Gregory Cooper, 42, New York, has been convincted by a jury in White Plains federal court of defrauding homeowners in Queens and the Bronx, New York through a predatory mortgage scheme. The jury also convicted Cooper of carrying out a separate scheme in which he and his co-conspirators defrauded mortgage brokers around the country by selling them lists of purported “live leads” – homeowners who had supposedly expressed an interest in speaking with a local mortgage broker about refinancing their mortgages – which were, in fact, lists of individuals who had never expressed any such interest. The jury’s verdict followed a two-week trial before United States District Judge Kenneth M. Karas in White Plains, New York.
According to the Superseding Indictment and the evidence at trial:
Beginning in approximately 2003, in the Bronx, Cooper and several co-conspirators set up a business that telephoned mortgage brokers around the country, offering them lists of purported “live leads” – homeowners in the brokers’ local area who had purportedly expressed an interest in speaking with a local mortgage broker about refinancing their mortgages. Cooper charged the mortgage brokers approximately $20 per name – approximately $3,000 per list – claiming that the leads were collected through a massive telemarketing and survey effort. In fact, the lists were downloaded from an online service for 10 cents per name, and Cooper and his co-conspirators had no reason to believe that any of the individuals on the lists had any interest in refinancing their mortgages. Cooper and his coconspirators collected more than $700,000 selling these bogus “leads.”
In 2006, Cooper moved his business to Central Valley, New York, where he and his co-conspirators operated from the basement of Cooper‘s house. During this period, Cooper and his co-conspirators turned their attention from defrauding mortgage brokers to defrauding New York City homeowners. Specifically, Cooper and his co-conspirators cold-called homeowners in working class neighborhoods in Queens and the Bronx, offering them the opportunity to refinance their mortgages at a fixed interest rate of approximately two percent for the first five years, and approximately five percent for the final 25 years. Cooper prepared and supplied the homeowners with documents appearing to substantiate these rates.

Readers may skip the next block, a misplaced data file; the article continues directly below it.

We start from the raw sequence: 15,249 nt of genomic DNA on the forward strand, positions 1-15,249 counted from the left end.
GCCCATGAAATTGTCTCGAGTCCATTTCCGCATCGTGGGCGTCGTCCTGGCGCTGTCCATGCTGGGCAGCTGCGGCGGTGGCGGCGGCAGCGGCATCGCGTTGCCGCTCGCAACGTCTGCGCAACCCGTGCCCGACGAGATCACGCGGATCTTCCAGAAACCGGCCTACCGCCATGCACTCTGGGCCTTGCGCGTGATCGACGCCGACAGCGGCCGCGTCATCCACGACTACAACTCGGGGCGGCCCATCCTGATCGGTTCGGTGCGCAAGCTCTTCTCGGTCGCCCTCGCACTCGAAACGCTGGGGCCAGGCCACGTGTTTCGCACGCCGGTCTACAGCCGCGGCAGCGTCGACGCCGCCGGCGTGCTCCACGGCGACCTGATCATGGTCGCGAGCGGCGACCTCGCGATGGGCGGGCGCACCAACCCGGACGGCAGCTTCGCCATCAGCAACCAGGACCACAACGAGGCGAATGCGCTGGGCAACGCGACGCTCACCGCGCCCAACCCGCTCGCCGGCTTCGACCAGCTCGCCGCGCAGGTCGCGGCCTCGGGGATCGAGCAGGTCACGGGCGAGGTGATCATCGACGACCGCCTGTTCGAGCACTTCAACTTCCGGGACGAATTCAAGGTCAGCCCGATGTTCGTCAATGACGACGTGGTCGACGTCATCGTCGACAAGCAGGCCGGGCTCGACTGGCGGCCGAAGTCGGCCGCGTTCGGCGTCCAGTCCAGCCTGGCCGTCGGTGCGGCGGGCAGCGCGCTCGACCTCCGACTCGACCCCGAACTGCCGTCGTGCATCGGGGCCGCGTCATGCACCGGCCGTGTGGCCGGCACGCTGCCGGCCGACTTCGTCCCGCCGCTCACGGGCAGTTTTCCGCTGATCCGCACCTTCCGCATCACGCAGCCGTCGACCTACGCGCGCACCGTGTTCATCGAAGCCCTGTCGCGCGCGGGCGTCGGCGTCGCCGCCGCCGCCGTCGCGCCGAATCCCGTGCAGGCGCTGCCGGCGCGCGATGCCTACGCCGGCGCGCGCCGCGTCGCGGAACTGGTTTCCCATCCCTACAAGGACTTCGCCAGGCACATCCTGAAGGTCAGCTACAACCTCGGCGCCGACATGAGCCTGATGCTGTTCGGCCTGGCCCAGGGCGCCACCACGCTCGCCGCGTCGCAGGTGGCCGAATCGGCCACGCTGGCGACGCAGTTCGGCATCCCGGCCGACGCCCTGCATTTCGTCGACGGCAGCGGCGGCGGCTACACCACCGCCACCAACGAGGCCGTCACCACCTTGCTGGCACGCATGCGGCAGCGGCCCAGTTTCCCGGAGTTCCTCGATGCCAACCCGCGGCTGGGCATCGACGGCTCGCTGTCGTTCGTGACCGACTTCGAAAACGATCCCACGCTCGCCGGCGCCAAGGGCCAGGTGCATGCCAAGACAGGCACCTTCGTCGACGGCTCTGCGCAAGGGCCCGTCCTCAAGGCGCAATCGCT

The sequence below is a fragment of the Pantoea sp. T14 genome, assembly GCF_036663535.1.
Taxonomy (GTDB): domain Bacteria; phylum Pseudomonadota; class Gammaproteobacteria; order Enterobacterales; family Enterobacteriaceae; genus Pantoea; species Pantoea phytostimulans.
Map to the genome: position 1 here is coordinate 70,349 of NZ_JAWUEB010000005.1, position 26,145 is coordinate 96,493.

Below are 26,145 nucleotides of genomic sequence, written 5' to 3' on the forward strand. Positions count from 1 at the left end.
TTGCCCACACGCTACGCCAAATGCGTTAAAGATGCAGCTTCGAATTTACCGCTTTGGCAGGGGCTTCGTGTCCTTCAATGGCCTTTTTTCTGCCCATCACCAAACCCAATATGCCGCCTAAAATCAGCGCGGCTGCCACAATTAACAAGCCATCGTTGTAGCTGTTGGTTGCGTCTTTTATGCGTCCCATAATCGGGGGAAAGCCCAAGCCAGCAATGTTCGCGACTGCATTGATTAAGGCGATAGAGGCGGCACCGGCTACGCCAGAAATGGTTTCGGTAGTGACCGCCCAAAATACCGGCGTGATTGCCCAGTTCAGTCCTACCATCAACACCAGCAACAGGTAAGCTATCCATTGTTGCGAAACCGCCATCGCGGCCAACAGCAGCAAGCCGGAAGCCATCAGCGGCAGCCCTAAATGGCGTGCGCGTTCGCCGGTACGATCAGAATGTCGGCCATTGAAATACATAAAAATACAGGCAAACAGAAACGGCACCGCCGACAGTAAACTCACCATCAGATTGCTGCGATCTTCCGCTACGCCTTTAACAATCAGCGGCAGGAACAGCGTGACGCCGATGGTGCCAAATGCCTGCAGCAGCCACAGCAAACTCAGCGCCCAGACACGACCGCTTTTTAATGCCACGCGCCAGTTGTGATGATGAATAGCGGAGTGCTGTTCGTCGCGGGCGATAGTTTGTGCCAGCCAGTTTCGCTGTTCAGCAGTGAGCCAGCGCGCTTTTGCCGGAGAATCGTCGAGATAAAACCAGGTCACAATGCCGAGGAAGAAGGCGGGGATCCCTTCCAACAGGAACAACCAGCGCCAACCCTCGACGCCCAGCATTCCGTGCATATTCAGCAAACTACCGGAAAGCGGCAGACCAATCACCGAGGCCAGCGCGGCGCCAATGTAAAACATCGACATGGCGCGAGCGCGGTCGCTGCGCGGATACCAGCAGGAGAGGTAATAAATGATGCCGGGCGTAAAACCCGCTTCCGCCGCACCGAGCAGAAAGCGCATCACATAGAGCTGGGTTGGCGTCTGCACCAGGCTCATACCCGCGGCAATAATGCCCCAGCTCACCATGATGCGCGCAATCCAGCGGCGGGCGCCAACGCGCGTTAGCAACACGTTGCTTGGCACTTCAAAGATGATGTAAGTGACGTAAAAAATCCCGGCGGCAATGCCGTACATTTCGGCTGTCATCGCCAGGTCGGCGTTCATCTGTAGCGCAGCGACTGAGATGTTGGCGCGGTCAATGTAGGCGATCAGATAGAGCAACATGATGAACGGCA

In fact, the exclusive type of mortgage that Cooper sold was a negative amortization mortgage with a fixed interest rate of one percent for the first 30 days, which adjusted every month thereafter, generally to rates between eight and nine percent. Employing various false statements and other deceptions, Cooper and his co-conspirators managed to get their clients to execute these mortgages without the clients ever understanding that the true terms were not remotely those that had been promised. Only upon receiving their initial mortgage statements did the victims recognize that they had been swindled.
From 2006 through 2008, Cooper and his co-conspirators brought in more than $750,000 in brokerage commissions from several dozen fraudulently induced mortgages, collecting between approximately $15,000 and $20,000 per mortgage. The victims, unable to carry the mortgages that Cooper had tricked them into executing, had to pay thousands of dollars each to refinance and, in some instances, had to face foreclosure and the loss of their homes.
The jury convicted Cooper of nine counts of mail fraud and two counts of conspiracy to commit mail fraud. Following the verdict, Judge Karas revoked Cooper‘s bail and remanded him to jail. Cooper faces a maximum potential sentence of 220 years in prison, as well as a maximum fine of the greater of $250,000 or twice the gross pecuniary gain or loss from the offense on each count.
Cooper, 42, is scheduled to be sentenced by Judge KARAS on February 23, 2010.
Mr. Preet Bharara, the United States Attorney for the Southern District of New York said: “In these tough economic times, we will not allow common criminals to prey upon hard-working people trying to achieve the American dream of home ownership. As we did today, we will continue to bring to justice unscrupulous fraudsters who saddle honest men and women with unaffordable mortgages and fears of foreclosure.” Mr. Bharara also praised the investigative work of the United States Postal Inspection Service, Ronald J. Verrochio, the Inspector-in-Charge of the New York Office and the Town of Woodbury, New York Police Department.
Assistant United States Attorneys Kathryn M. Martin and Michael A. Levy are in charge of the prosecution.